When you file a lawsuit against an at-fault party, you could be entitled to damages. However, not all damages are calculated based on the cost of losses you may have experienced. Others are based on laws or statutes. So-called statutory damages are important topics in all personal injury legal cases.

If you still don’t fully understand this type of compensation, please read on. We’ll explain statutory damages and how they can affect your case in detail. Alternatively, you can contact the knowledgeable team of attorneys at Schwartzapfel Lawyers by calling 1-516-342-2200 or visiting us online to schedule your free consultation today!

What Are Statutory Damages?

Statutory damages are a type of damage in civil law. “Damages” in this sense means a monetary award that a case plaintiff may receive if they prove that another party caused some kind of injury to them.

Unlike other damages, statutory damages are awarded based on legal rules and guidelines. “Statutes” or laws sometimes have specific monetary penalties or awards laid out in writing. Under some circumstances, courts will likely award damages based on those statutes, hence the term “statutory damages.”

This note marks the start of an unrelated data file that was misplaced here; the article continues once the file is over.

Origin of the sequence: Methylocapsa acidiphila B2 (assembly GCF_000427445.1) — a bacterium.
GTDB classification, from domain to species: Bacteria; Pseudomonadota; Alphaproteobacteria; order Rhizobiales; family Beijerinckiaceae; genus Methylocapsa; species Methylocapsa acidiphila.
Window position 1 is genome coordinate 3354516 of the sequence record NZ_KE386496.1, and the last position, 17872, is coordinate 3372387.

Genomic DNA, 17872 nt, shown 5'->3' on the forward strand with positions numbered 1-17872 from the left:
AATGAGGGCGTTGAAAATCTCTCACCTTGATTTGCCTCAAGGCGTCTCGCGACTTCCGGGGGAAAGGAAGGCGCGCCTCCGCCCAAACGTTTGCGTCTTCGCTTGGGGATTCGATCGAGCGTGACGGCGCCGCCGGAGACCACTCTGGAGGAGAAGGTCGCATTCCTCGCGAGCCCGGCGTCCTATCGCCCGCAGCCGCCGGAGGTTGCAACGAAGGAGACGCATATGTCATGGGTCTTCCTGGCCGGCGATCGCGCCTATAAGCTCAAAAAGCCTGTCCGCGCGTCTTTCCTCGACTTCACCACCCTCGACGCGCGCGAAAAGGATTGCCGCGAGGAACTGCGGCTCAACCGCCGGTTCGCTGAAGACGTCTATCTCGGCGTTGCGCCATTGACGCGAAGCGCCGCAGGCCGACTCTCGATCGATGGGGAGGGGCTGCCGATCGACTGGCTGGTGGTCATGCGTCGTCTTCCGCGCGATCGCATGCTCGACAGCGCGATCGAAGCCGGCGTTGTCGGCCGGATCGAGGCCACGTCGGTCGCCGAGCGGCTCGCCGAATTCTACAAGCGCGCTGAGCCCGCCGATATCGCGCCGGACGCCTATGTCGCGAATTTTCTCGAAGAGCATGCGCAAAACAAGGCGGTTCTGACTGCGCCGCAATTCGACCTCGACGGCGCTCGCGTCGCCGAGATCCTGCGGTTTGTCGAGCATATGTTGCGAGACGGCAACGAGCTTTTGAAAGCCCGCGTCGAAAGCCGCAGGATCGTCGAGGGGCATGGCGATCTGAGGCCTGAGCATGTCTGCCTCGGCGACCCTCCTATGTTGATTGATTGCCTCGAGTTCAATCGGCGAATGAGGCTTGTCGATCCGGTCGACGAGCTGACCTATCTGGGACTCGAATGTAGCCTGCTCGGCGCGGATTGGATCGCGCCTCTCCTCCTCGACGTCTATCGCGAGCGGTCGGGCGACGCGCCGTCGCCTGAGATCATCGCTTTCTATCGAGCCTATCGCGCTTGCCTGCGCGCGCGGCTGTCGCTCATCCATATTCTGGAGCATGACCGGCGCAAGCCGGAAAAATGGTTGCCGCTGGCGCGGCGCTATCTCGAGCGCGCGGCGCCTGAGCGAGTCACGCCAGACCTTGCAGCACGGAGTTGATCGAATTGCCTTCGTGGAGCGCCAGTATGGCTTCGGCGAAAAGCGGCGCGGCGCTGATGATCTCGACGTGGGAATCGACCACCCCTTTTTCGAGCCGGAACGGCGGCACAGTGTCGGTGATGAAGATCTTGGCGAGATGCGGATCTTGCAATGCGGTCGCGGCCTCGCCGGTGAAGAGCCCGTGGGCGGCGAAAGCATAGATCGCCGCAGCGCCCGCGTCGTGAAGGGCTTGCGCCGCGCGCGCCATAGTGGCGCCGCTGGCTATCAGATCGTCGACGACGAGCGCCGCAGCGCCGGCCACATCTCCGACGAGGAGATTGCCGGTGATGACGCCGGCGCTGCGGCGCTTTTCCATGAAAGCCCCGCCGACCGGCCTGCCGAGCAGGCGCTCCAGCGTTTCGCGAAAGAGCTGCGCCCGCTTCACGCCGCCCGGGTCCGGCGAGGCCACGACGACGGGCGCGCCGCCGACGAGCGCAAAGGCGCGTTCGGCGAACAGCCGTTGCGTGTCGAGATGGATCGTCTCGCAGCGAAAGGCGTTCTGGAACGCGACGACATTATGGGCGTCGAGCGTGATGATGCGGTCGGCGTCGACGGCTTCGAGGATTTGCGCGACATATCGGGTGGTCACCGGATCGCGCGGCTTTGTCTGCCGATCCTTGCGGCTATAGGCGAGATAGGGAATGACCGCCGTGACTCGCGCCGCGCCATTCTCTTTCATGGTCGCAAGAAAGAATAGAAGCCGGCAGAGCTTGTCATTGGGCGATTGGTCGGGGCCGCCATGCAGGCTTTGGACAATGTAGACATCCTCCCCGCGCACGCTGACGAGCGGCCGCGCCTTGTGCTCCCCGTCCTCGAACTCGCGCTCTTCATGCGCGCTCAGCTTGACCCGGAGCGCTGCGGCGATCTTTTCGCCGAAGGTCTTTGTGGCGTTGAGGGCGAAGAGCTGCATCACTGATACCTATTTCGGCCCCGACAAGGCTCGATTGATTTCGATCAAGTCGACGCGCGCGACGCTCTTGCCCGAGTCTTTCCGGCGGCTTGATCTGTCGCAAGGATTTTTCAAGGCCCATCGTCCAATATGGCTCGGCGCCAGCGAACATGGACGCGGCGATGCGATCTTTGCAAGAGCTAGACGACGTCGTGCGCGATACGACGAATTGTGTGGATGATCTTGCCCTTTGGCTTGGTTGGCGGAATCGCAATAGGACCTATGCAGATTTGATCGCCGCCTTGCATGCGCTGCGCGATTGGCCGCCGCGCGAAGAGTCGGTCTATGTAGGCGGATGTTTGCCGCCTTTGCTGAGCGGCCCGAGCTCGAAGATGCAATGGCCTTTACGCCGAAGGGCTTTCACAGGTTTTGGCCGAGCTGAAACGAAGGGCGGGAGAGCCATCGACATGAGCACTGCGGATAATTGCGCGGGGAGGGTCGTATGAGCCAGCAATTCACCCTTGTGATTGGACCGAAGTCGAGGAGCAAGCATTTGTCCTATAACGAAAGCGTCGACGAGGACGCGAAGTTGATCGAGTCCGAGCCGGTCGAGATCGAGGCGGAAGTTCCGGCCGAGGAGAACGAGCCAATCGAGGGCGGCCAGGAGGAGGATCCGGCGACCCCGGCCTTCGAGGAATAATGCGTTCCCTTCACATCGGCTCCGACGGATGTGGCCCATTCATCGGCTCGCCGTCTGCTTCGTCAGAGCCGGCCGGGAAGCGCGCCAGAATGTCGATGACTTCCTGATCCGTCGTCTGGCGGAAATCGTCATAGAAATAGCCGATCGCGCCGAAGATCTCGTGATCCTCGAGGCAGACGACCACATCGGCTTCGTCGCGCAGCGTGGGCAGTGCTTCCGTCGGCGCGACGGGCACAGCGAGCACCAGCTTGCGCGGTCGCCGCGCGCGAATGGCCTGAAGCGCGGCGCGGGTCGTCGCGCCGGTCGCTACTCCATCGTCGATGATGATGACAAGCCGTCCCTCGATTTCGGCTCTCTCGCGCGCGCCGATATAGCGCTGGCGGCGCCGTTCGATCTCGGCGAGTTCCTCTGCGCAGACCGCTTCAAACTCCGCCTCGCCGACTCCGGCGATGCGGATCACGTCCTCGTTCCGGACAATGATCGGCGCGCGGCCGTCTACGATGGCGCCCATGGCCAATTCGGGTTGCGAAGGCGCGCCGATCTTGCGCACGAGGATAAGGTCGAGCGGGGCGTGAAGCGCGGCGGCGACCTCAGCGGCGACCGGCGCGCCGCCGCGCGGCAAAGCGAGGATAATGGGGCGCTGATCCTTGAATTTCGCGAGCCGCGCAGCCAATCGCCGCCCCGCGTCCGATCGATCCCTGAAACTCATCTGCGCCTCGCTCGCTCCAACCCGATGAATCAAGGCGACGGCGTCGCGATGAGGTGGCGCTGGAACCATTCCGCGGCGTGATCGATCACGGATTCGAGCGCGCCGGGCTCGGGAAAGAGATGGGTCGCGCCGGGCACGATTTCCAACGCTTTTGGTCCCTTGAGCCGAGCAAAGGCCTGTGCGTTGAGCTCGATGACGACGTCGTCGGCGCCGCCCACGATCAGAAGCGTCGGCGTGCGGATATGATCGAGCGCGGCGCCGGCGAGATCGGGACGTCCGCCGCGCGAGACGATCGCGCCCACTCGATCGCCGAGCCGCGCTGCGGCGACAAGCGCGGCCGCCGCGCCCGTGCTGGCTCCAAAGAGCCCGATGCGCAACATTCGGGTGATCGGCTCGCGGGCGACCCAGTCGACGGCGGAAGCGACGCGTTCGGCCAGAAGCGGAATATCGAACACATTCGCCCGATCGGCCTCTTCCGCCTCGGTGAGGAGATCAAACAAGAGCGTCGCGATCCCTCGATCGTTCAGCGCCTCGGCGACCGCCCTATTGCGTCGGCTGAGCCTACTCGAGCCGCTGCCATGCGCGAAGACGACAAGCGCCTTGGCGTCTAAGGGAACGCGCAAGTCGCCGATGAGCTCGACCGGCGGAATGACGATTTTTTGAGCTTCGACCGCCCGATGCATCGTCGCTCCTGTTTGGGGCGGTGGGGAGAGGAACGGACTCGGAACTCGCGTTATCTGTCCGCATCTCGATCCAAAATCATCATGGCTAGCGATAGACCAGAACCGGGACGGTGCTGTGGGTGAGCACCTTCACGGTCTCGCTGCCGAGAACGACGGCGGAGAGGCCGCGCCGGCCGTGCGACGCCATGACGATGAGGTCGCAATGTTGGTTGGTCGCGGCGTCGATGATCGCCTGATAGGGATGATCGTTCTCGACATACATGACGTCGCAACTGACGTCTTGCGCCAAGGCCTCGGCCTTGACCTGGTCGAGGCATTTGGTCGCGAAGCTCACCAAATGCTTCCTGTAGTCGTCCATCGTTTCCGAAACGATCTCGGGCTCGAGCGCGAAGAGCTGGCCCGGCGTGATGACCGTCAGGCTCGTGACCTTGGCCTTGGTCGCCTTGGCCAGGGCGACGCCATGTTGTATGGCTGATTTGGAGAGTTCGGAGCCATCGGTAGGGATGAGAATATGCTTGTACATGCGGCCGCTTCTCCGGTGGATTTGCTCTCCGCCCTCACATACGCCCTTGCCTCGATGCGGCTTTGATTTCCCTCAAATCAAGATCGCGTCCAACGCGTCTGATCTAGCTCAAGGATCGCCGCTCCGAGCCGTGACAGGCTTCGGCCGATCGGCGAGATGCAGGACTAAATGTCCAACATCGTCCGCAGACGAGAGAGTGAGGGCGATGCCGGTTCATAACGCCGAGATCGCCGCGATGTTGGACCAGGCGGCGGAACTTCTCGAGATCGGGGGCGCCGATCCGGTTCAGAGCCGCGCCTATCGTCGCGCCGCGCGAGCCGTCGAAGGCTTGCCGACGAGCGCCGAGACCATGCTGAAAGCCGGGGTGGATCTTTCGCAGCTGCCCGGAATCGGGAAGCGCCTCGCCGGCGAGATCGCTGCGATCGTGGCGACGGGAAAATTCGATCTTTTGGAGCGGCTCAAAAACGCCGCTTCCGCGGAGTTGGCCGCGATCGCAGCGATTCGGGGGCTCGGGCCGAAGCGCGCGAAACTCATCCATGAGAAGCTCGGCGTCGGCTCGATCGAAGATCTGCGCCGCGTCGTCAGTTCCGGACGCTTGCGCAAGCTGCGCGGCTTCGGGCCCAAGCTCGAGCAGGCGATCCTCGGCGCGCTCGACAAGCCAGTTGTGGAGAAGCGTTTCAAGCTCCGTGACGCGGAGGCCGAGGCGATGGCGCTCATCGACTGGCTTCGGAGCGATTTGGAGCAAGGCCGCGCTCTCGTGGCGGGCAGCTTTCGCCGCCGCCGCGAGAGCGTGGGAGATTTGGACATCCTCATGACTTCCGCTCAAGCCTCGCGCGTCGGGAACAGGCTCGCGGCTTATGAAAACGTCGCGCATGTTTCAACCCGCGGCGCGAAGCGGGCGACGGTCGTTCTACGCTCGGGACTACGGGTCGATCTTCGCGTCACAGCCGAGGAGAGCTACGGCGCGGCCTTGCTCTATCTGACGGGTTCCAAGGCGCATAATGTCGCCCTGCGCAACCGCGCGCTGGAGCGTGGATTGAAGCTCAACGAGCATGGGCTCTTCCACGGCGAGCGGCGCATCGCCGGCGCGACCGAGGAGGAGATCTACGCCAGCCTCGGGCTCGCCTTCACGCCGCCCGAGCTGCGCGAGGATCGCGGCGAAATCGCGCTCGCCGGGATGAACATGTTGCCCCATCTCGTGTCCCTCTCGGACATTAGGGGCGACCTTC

For example, if you take another party to court for a personal injury, and they violated a law with a written monetary award already on the books, the court may very well decide to award you statutory damages. The court will likely do this instead of calculating damages by hand or considering other factors.

Why Can Statutory Damages Be Awarded?

Statutory damages, in the form of financial compensation,  can be awarded for many different types of harm or injuries. Examples here include but are not limited to:

  • Both past and future medical bills
  • Lost wages or income from injuries sustained
  • Pain and suffering
  • Emotional distress
  • Certain types of property damage
  • Other personal and/or financial losses that directly result from the defendant’s conduct or actions